6

Markup:

<h1 class="title">Hello World</h1>

CSS:

.title {
  border-bottom: 3px solid #aaa;
  position: relative;
}
.title:after {
  content: "";
  width: 100px;
  border-bottom: 3px solid red;
  display: block;
  position: absolute;
}

Demo: http://codepen.io/anon/pen/HDBqe

I wanted to change the .title:after's width based on the text's width, how do I change :after's width using javascript?

$.fn.textWidth = function(){
  var html_org = $(this).html();
  var html_calc = '<span>' + html_org + '</span>';
  $(this).html(html_calc);
  var width = $(this).find('span:first').width();
  $(this).html(html_org);
  return width;
};

$('.title').each(function(){
  // Change :after's width based on the text's width
  // .css('width', $(this).textWidth());
});

marked as duplicate by Alexander O'Mara javascript Aug 1 '17 at 5:18

This question has been asked before and already has an answer. If those answers do not fully address your question, please ask a new question.

  • You can't access this pseudo-selector using JS. – gvee Sep 9 '13 at 8:37
  • 1
    He can change the style in the stylesheet – Itay Sep 9 '13 at 8:41
  • 1
    @Itay, that would be the approach that I'd take. Since pseudo-elements are not part of the DOM, you will have to target the stylesheet. See this answer. – MasterAM Sep 9 '13 at 8:45
4

A pseudo-element is not part of the DOM. Therefore, you cannot change its CSS properties directly through JS.

In order to get your desired effect the way you want it, my best guess would be YUI.StyleSheet and manipulate the stylesheet itself, although I have to admit I haven't tested it myself in recent years.

Including such a utility and doing all of this calculation seems like a lot of work for width matching.

If you are willing to compromise a little bit on the semantic HTML, there is a working technique:

Your element takes the entire width of the screen. Wrapping the text with a span and adding the pseudo-element to that, as an inline-block should allow you to get the border under the text only

HTML:

<h1 class="title"><span>Hello World</span></h1>

CSS:

.title {
    border-bottom: 3px solid #aaa;
    position: relative;
}

.title span{
    display:inline-block;
    position:relative;
}

.title span:after {
    content: "";
    width: 100%;
    border-bottom: 3px solid red;
    display: block;
    position: absolute;
}

Here is my version of the codePen.

For future reference:

There is a W3C Candidate Recommendation that suggests the capability of using attributes for CSS properties other than content.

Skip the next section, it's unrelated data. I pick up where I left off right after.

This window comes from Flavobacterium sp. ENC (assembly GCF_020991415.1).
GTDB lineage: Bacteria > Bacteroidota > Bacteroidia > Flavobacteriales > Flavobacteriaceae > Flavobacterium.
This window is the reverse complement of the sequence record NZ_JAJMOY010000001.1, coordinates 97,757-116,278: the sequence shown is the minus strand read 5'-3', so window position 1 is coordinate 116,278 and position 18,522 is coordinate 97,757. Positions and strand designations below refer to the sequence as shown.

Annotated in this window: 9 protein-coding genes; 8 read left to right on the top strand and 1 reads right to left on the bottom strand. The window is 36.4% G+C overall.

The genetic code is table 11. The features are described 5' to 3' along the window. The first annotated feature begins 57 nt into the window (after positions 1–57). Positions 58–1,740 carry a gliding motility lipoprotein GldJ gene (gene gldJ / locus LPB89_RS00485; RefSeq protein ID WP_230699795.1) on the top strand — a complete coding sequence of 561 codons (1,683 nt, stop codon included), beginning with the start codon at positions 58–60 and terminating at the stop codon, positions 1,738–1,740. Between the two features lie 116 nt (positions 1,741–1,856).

This way, if and when the recommendation is approved and implemented, it might be possible to have the pseudo-element reflect the parent's attributes, as such:

this.setAttribute("length", $(this).textWidth());

And the relevant CSS:

.title:after {
    ...
    width: attr(length px);
    ...
}
  • how did you know you should be using display:block? My first thought was bottom: -3px; left: 0 but the display:block trick worked. – Jürgen Paul Sep 9 '13 at 19:00
  • FYI As of Chrome 59 this is still not supported :( – Alex White Sep 5 '17 at 17:23
  • I don't know where you've got "width: attr(length px);" from but that doesn't work at all – A Friend Sep 6 '18 at 5:26
  • As stated in this (fairly old) answer, this is a candidate recommendation, so there was no guarantee that it would ever be accepted. That said, having an attribute prefixed with data- might work. – MasterAM Sep 6 '18 at 7:03
10

I've found a trick which works in this case. I've updated your demo:

http://codepen.io/anon/pen/bHLtk

.title {
  border-bottom: 3px solid #aaa;
  position: relative;
  min-width: 100%;
}

.title:after {
  content: "";
  width: inherit;
  border-bottom: 3px solid red;
  display: block;
  position: absolute;
}

Notice, that .title:after has width set to inherit but his parent (.title) has overridden width with min-width. Now I can freely to set width by JavaScript to title and it take effect only on his nested pseudoelement:

$('.title').each(function(){
  $(this).css('width', $(this).textWidth());
});
  • 4
    Great job thinking outside the div. – Vivek Maharajh Feb 6 '17 at 22:21
  • This is very clever, thank you! – Engin Yapici Apr 1 at 19:39
1

How's this for a different approach.... http://jsfiddle.net/mayYt/

Added CSS

.title span {
    border-bottom: 3px solid red;
}

JQuery

$('.title').wrapInner('<span />');
0

With just a simple trick any pseudo-element can be changed (or at least replaced with something else):

$('.something').click(function(){
  $(this).toggleClass('to_show');
});
.something
{
  background: red;
  height: 40px;
  width: 120px;
  position: relative;
}
.something.to_show:after
{
  content: "X";
  color: white;
  background: green;
  width: 20px;
  height: 20px;
  position: absolute;
  right: 0px;
  top: 0px;
  display: block;
  text-align: center;
}
.something:after
{
  content: "O";
  color: white;
  background: blue;
  width: 30px;
  height: 25px;
  position: absolute;
  right: 0px;
  top: 0px;
  display: block;
  text-align: center;
}
<script src="https://ajax.googleapis.com/ajax/libs/jquery/2.1.1/jquery.min.js"></script>
<html>
  <body>
    <div class="something">
      click here!
    </div>
  </body>
</html>

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